Essay Questions 1 (a) (i) State Archimedes principle. (ii) Without referring to the Archimedes principle, deduce a formula for the buoyant force acting on the cube, shown in the diagram, which is completely submerged in a fluid. Then, prove that your results are in accordance with the Archimedes principle.

(iii) A metal cube with sides 10 cm long is submerged between water and mercury. Calculate the height of the cube in the water layer and in the mercury layer, given that the density of the cube is 8 103 kg m3 and that of mercury and water are 13.6 103 kg m3 and 1 000 kg m3 respectively. (b) As a gas bubble rises from the bottom of a lake, describe your observations of (i) the volume of the bubble, (ii) the density of the gas in the bubble, (iii) acceleration of the gas bubble. 2 (a) State the principal assumptions of the Kinetic Theory of Gases. (b) Without mathematical treatment, use the molecular model of a gas to explain each of the following phenomena: (i) The pressure rises if the volume of the container containing a given mass of gas is reduced, the temperature remaining constant. (ii) The temperature rises if the gas is compressed in a thermally-insulated container. (a) What is meant by (i) pressure, (ii) atmospheric pressure? (b) Explain briefly, with the aid of a labelled diagram, the structure of a simple mercury barometer. Indicate clearly how the value of atmospheric pressure is read from the barometer. Explain briefly why the value obtained is the same when the cross-sectional area of the tube is increased.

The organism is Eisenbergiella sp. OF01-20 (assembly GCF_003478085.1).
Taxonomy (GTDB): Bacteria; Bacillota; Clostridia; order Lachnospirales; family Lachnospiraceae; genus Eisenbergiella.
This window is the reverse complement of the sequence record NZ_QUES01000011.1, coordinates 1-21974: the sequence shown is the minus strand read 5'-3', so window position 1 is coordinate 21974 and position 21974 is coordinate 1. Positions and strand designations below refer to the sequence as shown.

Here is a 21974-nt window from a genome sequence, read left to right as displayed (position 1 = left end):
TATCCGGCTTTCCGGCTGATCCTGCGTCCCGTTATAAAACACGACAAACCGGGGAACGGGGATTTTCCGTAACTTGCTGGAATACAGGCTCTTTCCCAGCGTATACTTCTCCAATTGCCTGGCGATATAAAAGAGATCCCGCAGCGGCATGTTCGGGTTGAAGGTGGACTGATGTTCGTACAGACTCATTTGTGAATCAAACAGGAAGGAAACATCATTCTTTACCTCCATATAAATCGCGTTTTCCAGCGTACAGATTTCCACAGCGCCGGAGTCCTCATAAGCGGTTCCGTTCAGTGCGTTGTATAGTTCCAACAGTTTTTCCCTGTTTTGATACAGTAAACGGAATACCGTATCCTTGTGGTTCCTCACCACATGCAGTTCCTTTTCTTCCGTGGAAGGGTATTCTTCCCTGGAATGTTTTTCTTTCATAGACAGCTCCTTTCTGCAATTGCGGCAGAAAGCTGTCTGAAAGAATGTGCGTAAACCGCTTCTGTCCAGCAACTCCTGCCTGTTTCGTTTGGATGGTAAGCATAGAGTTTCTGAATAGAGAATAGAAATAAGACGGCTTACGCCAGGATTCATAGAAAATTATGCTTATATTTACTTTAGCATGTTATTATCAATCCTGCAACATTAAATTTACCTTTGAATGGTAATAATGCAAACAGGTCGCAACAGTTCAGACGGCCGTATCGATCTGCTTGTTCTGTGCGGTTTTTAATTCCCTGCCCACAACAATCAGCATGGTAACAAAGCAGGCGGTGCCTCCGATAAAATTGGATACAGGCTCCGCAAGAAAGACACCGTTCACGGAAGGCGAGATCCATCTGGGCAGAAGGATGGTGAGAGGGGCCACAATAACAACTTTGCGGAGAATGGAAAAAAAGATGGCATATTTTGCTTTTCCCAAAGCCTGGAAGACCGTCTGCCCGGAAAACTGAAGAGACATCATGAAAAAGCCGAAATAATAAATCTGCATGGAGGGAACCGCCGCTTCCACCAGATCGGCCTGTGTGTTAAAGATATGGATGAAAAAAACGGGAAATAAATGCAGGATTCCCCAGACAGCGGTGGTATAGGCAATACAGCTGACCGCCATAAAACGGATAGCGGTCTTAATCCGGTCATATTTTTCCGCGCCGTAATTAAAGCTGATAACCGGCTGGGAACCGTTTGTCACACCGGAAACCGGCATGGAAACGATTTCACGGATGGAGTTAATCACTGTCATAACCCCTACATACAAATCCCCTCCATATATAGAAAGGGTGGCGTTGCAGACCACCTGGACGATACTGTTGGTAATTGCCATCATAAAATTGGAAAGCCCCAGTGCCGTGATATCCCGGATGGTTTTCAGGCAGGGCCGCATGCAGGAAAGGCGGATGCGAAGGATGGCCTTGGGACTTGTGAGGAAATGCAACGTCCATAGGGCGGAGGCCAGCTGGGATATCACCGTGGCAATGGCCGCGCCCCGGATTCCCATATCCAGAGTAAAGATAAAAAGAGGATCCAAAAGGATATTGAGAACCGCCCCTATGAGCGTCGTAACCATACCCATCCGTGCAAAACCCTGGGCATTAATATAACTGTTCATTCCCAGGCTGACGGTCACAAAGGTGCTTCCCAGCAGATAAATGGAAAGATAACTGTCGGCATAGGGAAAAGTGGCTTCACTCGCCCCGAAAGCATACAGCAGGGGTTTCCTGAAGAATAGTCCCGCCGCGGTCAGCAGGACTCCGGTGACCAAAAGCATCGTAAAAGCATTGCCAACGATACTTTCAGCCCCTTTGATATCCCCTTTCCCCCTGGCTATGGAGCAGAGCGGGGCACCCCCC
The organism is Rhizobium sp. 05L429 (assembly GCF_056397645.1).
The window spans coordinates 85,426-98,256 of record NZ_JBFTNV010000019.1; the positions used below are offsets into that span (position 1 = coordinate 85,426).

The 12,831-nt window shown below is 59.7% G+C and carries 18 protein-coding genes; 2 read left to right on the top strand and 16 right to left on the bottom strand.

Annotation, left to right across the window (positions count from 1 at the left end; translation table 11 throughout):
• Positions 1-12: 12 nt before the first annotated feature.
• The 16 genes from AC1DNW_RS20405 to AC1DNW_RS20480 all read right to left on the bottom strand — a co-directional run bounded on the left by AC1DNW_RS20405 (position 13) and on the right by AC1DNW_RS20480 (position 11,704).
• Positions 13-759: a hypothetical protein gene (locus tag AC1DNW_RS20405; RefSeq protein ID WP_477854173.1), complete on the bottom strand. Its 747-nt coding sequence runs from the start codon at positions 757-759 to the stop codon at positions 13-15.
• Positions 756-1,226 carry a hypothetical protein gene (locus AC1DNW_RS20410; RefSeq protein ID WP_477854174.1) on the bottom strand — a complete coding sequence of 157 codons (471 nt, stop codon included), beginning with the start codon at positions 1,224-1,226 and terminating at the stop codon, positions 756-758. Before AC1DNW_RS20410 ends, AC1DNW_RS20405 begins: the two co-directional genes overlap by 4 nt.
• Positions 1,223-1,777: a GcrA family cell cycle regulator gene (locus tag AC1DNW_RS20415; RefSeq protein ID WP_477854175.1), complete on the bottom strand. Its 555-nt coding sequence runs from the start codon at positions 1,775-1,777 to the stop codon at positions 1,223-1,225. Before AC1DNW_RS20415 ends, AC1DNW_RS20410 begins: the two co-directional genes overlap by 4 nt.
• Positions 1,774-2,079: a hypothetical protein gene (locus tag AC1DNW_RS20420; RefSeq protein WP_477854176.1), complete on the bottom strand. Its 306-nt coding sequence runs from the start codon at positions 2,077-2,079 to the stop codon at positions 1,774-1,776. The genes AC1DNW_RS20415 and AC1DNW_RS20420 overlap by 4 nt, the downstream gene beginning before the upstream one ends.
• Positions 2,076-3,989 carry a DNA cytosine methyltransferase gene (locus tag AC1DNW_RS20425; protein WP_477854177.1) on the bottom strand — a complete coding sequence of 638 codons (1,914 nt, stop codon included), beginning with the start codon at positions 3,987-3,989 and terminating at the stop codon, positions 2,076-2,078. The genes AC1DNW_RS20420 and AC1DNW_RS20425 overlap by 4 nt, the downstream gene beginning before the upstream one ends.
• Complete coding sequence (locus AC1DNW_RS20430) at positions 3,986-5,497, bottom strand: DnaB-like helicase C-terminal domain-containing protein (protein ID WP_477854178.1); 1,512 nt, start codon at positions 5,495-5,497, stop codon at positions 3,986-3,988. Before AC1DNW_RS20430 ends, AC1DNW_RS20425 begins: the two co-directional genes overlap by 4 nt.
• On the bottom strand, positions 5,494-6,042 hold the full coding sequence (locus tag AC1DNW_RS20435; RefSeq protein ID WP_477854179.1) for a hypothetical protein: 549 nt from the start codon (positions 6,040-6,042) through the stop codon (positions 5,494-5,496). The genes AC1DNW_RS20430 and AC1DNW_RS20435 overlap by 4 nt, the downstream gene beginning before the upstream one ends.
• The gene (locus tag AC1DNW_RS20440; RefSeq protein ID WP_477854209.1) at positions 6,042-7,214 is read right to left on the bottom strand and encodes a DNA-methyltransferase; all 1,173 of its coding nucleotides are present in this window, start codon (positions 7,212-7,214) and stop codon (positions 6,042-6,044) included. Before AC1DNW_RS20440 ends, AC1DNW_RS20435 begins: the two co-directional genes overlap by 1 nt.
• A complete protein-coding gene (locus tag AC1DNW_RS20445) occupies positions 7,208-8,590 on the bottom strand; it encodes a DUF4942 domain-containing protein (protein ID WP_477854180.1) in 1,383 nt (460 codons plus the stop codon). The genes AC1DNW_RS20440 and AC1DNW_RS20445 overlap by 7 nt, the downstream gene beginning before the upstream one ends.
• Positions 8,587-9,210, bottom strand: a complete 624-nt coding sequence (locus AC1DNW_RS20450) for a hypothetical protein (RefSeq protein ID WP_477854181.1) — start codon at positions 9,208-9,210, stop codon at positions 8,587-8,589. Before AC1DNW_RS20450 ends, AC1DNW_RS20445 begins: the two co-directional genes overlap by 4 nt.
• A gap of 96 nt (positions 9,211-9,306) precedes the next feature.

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(c) Calculate (i) the weight of mercury in a tank, given that the area of the base of the tank is 0.5 m2, the depth of mercury is 0.3 m, and the density of mercury is 13 600 kg m3, (ii) the pressure that the mercury exerts on the base of the tank. [Take the weight of 1 kg to be 10 N.] 4 (a) Describe a simple experiment you would perform to demonstrate that the pressure in a liquid increases with depth. (b) The diagram shows a simple hydraulic press used to compress a bale of grass. Using a lever, a vertical force is applied to piston P of cross-sectional area 0.004 m2. The pressure applied by the piston is transmitted through the oil in the vessel to piston Q, of cross-sectional area 0.35 m2. (i) Calculate the force applied to piston P when an effort of 40 N is applied at the end of the lever. (ii) What is the pressure exerted on the oil by the force applied to P? (iii) Calculate the force exerted on Q.